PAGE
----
limitour
Limiter Lim"it*er (l[i^]m"[i^]t*[~e]r), n. 1. One who, or that which, limits. [1913 Webster]

2. A friar licensed to beg within certain bounds, or whose duty was limited to a certain district. [Formerly written also {limitour}.] --Chaucer. [1913 Webster]

A limitour of the Gray Friars, in the time of his limitation, preached many times, and had but one sermon at all times. --Latimer. [1913 Webster]


The Collaborative International Dictionary of English. 2000.

Look at other dictionaries:

  • Limitour — Lim it*our (l[i^]m [i^]t*[=oo]r), n. See {Limiter}, 2. [1913 Webster] …   The Collaborative International Dictionary of English

  • Limitour — A *friar who had exclusive begging rights within a specified area; sometimes known derisively as procurators, a reference to the king s *pur veyors or procurers, who were also very unpopular. (The procurator was also a Roman tax gatherer.) Their… …   Dictionary of Medieval Terms and Phrases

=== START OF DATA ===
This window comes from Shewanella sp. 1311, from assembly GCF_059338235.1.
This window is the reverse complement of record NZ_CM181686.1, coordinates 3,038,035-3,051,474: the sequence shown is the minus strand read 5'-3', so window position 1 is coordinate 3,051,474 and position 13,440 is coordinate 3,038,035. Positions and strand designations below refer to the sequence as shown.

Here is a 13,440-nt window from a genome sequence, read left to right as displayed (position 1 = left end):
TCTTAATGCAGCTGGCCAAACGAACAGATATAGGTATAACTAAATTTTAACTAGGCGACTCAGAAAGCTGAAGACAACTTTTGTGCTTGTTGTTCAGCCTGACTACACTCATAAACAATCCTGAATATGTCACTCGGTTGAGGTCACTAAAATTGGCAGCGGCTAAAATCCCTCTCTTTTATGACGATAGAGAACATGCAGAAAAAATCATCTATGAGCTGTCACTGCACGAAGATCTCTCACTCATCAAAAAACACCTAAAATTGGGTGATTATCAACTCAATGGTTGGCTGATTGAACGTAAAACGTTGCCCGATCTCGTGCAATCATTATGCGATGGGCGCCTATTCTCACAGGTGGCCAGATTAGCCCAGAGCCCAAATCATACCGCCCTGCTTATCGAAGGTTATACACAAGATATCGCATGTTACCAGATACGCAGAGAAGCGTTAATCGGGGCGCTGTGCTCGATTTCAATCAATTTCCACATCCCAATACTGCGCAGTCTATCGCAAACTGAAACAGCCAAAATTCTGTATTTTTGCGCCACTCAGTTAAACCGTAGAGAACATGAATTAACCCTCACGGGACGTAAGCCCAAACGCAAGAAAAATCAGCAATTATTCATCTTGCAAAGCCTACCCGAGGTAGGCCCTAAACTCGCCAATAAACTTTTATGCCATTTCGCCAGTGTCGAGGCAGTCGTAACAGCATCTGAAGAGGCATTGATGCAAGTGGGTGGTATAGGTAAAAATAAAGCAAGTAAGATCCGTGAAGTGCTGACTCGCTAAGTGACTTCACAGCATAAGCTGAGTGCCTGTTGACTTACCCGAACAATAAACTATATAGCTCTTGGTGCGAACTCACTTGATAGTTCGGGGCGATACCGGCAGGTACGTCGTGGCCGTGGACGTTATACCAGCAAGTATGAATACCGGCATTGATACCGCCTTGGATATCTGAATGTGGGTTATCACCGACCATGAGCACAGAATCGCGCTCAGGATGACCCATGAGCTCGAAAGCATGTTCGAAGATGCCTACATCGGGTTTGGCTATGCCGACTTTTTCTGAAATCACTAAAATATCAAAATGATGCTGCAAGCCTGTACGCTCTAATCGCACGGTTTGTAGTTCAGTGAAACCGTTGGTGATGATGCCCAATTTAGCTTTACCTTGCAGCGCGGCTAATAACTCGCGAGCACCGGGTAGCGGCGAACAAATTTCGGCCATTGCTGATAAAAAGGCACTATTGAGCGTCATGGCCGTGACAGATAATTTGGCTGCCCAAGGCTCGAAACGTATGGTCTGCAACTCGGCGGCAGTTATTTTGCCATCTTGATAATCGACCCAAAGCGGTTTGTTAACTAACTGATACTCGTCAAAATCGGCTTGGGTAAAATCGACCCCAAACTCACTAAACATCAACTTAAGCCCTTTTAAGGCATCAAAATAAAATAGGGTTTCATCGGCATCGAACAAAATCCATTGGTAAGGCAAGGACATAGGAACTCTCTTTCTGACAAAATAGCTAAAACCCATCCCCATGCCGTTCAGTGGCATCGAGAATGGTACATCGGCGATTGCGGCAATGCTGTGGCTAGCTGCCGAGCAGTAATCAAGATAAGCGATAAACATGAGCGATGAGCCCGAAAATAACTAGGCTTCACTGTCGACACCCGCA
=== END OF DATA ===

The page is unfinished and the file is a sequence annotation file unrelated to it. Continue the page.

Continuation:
• Limiter — Lim it*er (l[i^]m [i^]t*[ e]r), n. 1. One who, or that which, limits. [1913 Webster] 2. A friar licensed to beg within certain bounds, or whose duty was limited to a certain district. [Formerly written also {limitour}.] Chaucer. [1913 Webster] A… …   The Collaborative International Dictionary of English

  • limiter — /lim i teuhr/, n. 1. a person or thing that limits. 2. Electronics. a device or circuit for limiting the amplitude of a radio, telephone, or recording signal to some predetermined level. [1350 1400; LIMIT + ER1; r. ME limitour (see OR2)] * * * …   Universalium

  • Friar — Member of one of four (male) *mendicant orders who lived in the world, outside the monastery, whose purpose was to preach, living off donations. This was resented by some who thought such money should more properly be given to the local parish… …   Dictionary of Medieval Terms and Phrases

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